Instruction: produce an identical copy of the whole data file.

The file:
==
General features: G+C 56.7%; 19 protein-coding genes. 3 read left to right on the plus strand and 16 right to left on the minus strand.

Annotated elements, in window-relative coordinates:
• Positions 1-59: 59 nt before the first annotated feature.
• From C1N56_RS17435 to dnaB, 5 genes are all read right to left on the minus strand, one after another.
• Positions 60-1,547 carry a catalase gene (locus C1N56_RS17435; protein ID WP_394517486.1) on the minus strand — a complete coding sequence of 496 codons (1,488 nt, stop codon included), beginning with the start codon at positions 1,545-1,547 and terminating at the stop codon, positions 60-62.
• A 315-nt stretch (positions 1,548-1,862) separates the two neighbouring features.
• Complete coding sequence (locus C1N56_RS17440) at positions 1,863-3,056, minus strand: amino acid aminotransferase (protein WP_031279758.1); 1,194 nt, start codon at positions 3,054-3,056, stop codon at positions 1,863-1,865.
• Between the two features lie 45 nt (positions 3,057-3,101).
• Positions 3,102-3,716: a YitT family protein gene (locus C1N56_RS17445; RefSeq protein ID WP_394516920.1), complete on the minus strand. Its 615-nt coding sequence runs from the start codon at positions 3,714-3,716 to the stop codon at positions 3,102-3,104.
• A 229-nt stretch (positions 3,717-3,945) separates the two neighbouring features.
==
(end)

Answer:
General features: G+C 56.7%; 19 protein-coding genes. 3 read left to right on the plus strand and 16 right to left on the minus strand.

Annotated elements, in window-relative coordinates:
• Positions 1-59: 59 nt before the first annotated feature.
• From C1N56_RS17435 to dnaB, 5 genes are all read right to left on the minus strand, one after another.
• Positions 60-1,547 carry a catalase gene (locus C1N56_RS17435; protein ID WP_394517486.1) on the minus strand — a complete coding sequence of 496 codons (1,488 nt, stop codon included), beginning with the start codon at positions 1,545-1,547 and terminating at the stop codon, positions 60-62.
• A 315-nt stretch (positions 1,548-1,862) separates the two neighbouring features.
• Complete coding sequence (locus C1N56_RS17440) at positions 1,863-3,056, minus strand: amino acid aminotransferase (protein WP_031279758.1); 1,194 nt, start codon at positions 3,054-3,056, stop codon at positions 1,863-1,865.
• Between the two features lie 45 nt (positions 3,057-3,101).
• Positions 3,102-3,716: a YitT family protein gene (locus C1N56_RS17445; RefSeq protein ID WP_394516920.1), complete on the minus strand. Its 615-nt coding sequence runs from the start codon at positions 3,714-3,716 to the stop codon at positions 3,102-3,104.
• A 229-nt stretch (positions 3,717-3,945) separates the two neighbouring features.